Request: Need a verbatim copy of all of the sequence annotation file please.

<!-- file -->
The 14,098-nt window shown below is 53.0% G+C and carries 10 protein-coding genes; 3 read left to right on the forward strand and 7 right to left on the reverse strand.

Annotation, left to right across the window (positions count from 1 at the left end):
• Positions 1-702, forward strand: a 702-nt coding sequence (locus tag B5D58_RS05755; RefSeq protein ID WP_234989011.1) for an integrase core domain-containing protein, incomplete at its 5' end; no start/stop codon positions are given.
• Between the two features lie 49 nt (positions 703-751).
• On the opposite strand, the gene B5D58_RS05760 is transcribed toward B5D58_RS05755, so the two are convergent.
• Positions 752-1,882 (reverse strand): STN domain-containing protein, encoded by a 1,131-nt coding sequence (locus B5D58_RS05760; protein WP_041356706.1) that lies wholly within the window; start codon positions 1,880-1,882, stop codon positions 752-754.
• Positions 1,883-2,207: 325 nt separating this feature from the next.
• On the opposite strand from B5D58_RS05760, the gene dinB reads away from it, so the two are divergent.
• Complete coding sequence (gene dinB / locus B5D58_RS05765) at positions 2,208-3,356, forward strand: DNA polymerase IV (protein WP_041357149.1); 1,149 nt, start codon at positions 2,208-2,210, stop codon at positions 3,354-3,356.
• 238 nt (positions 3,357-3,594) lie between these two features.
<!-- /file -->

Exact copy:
The 14,098-nt window shown below is 53.0% G+C and carries 10 protein-coding genes; 3 read left to right on the forward strand and 7 right to left on the reverse strand.

Annotation, left to right across the window (positions count from 1 at the left end):
• Positions 1-702, forward strand: a 702-nt coding sequence (locus tag B5D58_RS05755; RefSeq protein ID WP_234989011.1) for an integrase core domain-containing protein, incomplete at its 5' end; no start/stop codon positions are given.
• Between the two features lie 49 nt (positions 703-751).
• On the opposite strand, the gene B5D58_RS05760 is transcribed toward B5D58_RS05755, so the two are convergent.
• Positions 752-1,882 (reverse strand): STN domain-containing protein, encoded by a 1,131-nt coding sequence (locus B5D58_RS05760; protein WP_041356706.1) that lies wholly within the window; start codon positions 1,880-1,882, stop codon positions 752-754.
• Positions 1,883-2,207: 325 nt separating this feature from the next.
• On the opposite strand from B5D58_RS05760, the gene dinB reads away from it, so the two are divergent.
• Complete coding sequence (gene dinB / locus B5D58_RS05765) at positions 2,208-3,356, forward strand: DNA polymerase IV (protein WP_041357149.1); 1,149 nt, start codon at positions 2,208-2,210, stop codon at positions 3,354-3,356.
• 238 nt (positions 3,357-3,594) lie between these two features.